Impetus alone will not be sufficient without a clear digital roadmap.
The top three digital initiative priorities by governments in Asia Pacific were policies that promote the development of technology, regulation around responsible use of AI and the use of technology to create smart cities. This alludes to the notion that there is a high imperative to achieve a digital-first economy in Asia Pacific. This is not surprising given that in 2022 IDC expects more than half of the global economy will be based on or influenced by digital as most products and services utilize a digital delivery model or require digital augmentation to remain competitive.
ASEAN economies just like the rest of the world have been impacted by disruptive forces such as global health crisis, rising costs, supply chain disruptions and geopolitical tensions that have provided the impetus for these economies to re-think and re-align how business is conducted. However, impetus alone will not be sufficient without a clear digital roadmap and priorities to drive ASEAN economies into a digital-first future.
“According to IDC Future Enterprise Resiliency Survey (FERS), 2022, around 70 per cent of organizations in Indonesia and Malaysia still feel that their digital transformation strategy is more tactical and focused on the short term. However, a whopping 90 per cent of those organizations agree that adopting a clear digital-first strategy is imperative to manage disruptions in the long run. This shows a huge potential, as those organizations understand the need to be digitally resilient and innovative. However, they need clear long-term digital transformation roadmaps and investment to successfully march towards a digital-first economy,” said Dharmaraj Sivalingam, Senior Research Manager, IDC ASEAN.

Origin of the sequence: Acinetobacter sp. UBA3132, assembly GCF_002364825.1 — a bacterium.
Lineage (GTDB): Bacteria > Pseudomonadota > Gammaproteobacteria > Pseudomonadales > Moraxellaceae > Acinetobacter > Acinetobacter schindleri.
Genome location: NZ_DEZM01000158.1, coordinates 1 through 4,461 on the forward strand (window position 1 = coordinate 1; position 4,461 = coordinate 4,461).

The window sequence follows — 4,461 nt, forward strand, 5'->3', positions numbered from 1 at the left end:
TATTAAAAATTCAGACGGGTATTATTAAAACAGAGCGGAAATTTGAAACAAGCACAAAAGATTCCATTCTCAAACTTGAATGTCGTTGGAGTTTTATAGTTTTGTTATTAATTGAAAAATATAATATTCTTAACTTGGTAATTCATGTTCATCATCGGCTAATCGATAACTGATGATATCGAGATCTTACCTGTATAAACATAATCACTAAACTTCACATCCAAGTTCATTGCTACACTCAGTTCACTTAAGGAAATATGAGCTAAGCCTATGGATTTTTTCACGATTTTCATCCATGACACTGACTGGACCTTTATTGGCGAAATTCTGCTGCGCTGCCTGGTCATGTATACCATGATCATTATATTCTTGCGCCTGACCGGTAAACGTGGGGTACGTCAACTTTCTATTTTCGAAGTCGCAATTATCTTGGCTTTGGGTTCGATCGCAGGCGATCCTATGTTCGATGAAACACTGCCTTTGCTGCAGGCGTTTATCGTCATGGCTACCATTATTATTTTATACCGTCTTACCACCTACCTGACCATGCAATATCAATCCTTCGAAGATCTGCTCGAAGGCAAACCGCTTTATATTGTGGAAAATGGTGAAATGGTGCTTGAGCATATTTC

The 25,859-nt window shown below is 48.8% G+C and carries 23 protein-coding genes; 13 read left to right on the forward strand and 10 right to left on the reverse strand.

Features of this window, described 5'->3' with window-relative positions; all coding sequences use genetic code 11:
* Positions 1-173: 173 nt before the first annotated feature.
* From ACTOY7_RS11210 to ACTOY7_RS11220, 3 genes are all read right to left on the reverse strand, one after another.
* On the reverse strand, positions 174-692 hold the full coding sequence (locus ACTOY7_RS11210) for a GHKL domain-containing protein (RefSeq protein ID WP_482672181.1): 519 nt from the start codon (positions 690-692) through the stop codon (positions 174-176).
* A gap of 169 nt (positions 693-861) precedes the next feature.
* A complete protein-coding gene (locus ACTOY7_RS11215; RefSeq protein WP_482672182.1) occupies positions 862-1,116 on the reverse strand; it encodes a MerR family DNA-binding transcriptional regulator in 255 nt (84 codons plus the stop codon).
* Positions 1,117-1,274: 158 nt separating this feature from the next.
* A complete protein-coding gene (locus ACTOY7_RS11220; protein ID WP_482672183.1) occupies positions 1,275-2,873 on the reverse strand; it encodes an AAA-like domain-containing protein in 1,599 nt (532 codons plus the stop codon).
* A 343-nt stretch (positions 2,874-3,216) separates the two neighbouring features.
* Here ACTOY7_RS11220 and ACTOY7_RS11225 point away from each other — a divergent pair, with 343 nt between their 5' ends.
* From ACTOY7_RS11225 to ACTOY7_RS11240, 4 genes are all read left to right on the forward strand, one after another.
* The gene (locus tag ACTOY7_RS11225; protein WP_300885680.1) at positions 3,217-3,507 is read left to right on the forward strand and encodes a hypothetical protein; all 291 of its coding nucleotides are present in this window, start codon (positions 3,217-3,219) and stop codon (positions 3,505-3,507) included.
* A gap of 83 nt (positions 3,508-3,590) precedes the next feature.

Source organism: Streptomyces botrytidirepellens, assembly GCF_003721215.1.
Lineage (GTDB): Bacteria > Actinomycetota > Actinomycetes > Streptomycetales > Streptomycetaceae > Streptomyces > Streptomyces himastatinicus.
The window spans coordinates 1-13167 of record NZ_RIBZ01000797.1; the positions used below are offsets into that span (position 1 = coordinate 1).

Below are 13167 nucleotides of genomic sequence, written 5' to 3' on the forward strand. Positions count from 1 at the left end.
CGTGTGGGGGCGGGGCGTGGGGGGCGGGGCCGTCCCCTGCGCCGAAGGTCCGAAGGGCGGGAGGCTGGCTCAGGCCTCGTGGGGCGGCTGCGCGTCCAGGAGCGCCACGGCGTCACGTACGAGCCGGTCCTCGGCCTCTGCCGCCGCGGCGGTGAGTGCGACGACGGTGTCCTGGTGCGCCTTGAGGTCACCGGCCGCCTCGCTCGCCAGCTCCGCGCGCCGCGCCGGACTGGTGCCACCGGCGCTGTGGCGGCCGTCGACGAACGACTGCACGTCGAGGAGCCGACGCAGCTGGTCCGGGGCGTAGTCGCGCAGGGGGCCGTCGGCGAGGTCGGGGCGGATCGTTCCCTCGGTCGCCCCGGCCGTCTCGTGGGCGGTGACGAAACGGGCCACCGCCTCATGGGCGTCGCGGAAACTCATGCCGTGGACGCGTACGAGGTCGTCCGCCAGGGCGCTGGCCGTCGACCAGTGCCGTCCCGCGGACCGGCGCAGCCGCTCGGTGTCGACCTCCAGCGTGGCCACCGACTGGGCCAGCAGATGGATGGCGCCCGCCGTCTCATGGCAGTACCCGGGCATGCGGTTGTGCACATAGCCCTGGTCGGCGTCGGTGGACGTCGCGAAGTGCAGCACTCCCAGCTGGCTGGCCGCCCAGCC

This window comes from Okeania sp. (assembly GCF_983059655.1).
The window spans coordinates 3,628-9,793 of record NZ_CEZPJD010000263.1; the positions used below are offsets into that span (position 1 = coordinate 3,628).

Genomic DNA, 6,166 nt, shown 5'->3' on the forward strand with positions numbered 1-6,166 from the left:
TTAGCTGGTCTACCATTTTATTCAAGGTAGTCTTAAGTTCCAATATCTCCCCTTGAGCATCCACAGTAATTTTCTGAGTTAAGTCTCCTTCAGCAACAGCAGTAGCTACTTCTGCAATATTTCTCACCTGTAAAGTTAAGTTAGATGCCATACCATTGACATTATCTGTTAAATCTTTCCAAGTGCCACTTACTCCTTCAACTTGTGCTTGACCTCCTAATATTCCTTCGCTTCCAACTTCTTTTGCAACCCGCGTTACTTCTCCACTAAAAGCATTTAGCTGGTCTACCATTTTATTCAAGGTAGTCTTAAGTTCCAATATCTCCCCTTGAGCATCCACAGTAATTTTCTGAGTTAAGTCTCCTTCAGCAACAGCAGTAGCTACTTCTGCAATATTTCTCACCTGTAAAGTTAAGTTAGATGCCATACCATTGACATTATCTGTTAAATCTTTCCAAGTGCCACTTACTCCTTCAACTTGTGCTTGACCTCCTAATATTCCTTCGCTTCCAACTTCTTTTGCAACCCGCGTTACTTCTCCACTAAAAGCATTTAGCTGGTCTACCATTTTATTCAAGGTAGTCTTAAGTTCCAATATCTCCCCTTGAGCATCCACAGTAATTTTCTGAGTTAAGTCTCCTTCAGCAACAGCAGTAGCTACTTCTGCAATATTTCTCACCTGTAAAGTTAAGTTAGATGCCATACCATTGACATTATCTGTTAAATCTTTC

ASEAN organizations will need to focus on building digital resiliency and innovation to be able to pivot quickly to any form of disruption, which will help them to drive ahead the ASEAN digital economy and keep abreast with the rest of the world. IDC views such organizations as the Future Enterprise, those organizations that can capitalize on change by continuously deriving value from its core business activities, while symbiotically benefiting and contributing to all its stakeholders, within the enterprise, the broader ecosystem, as well as the larger society and environment.
However, ASEAN organizations will need support and close collaboration with the government to successfully drive towards a digital-first economy. A clear national digital roadmap, digital infrastructure investment, upskilling of technology skillsets in the local workforce and improved policies in data governance and privacy would be key to enable the base for a digital-first economy to be built upon.
The digital-first economy will continue to bring disruption and opportunity in equal measure; therefore, it is imperative for ASEAN organizations to keep abreast and continue to derive and provide value in this form of economy.